Jan 22

Protecting a Stream’s Comfort Zone

Using a three-zone buffer system around a stream can dramatically improve water quality. Zone in on this: When we destroy the ecosystem along a stream, we threaten water quality, displace wildlife, and increase the risk of flooding. Robert Tjaden of the University of Maryland says that a three-part buffer between the water and adjacent land …

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Permanent link to this article: http://www.currentcast.org/stormwater-management/protecting-a-streams-comfort-zone/

Jan 21

An Iconic Waterway

The Erie Canal introduced a new path to the west by connecting Albany to Buffalo. When the Erie Canal was built, it linked the Hudson River to Lake Erie, connecting Albany to Buffalo. That introduced a new path to the west and set the stage for increased trade.  Stewart: “Your other alternative was crossing over …

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Permanent link to this article: http://www.currentcast.org/development/an-iconic-waterway/

Jan 20

The Tale of the Lackawanna River

A community’s perception of their river had to be changed before they believed it was worth the effort to clean it up. Tune in to the tale: The Lackawanna River in Pennsylvania was once a dumping ground for coal waste and sewage. Mcgurl: “Oh, it was a dirty place! It was not some place you …

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Permanent link to this article: http://www.currentcast.org/water-treatment-2/the-tale-of-the-lackawanna-river/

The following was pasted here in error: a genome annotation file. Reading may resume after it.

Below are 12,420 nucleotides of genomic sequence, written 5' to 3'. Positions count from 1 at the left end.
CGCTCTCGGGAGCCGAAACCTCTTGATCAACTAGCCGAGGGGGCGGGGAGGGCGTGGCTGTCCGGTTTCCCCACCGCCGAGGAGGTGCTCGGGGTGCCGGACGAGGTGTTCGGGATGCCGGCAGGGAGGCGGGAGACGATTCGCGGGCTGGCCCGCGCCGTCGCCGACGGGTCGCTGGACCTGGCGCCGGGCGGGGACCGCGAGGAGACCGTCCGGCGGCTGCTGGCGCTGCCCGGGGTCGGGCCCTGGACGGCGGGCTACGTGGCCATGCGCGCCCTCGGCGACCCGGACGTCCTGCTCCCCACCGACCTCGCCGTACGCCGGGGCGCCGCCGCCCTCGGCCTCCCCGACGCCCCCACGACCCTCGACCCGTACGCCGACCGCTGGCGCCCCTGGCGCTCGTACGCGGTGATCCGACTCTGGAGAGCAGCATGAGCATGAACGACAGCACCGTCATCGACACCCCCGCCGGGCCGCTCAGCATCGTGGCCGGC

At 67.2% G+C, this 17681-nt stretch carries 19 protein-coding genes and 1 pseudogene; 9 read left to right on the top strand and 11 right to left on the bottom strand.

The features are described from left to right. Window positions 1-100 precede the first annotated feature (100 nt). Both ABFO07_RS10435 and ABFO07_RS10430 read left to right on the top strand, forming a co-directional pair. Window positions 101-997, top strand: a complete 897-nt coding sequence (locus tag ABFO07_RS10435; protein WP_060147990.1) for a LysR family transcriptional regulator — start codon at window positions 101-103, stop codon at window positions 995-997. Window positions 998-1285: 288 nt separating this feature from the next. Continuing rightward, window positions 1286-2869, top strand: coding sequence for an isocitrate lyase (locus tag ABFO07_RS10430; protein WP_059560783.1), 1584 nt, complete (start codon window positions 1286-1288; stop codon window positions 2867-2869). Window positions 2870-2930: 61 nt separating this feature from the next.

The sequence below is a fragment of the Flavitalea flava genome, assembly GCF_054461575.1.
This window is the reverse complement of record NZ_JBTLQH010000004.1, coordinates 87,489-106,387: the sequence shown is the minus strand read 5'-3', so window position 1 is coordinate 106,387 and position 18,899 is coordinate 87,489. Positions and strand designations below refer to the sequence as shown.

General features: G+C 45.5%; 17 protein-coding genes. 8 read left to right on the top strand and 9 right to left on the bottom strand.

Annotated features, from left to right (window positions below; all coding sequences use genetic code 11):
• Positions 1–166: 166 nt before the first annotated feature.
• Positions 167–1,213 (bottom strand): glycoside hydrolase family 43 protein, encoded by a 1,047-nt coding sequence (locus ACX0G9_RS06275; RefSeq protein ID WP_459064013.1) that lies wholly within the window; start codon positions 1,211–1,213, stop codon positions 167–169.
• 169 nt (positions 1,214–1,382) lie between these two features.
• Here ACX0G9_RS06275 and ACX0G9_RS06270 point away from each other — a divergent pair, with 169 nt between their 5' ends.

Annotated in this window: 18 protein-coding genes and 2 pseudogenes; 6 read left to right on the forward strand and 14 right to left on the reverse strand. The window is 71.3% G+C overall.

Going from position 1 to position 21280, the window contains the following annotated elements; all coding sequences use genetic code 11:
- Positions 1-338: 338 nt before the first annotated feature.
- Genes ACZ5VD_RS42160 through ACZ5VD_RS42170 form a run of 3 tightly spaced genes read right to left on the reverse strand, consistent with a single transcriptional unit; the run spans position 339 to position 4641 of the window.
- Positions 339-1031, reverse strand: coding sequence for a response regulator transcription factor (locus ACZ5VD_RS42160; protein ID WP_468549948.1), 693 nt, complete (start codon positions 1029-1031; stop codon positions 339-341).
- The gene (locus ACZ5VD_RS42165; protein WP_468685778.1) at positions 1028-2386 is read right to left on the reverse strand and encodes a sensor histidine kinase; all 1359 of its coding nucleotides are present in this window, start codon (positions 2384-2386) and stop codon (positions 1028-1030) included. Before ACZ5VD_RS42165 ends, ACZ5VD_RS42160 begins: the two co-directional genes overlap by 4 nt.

Jan 17

Bioacoustics in the Great Lakes

A “sound” strategy for learning about fish: Aaron Rice, of Cornell’s Bioacoustics Research Program, tracks fish populations and behavior. He does it using sound. Rice: “The advantage of using sound as a survey method is that with digital recording technology that’s available now you can take a hydrophone, connect it to a essentially waterproof computer …

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Permanent link to this article: http://www.currentcast.org/water-and-energy/bioacoustics-in-the-great-lakes/

Jan 16

Trees as Stormwater Managers

A growing solution to stormwater runoff: If you’ve stood under a tree to stay dry during a storm, you know that leaves and branches can slow or even stop raindrops. Ted Endreny of the State University of New York’s College of Environmental Science and Forestry says in a drizzle… Endreny: “The canopy can capture nearly …

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Permanent link to this article: http://www.currentcast.org/stormwater-management/trees-as-stormwater-managers/

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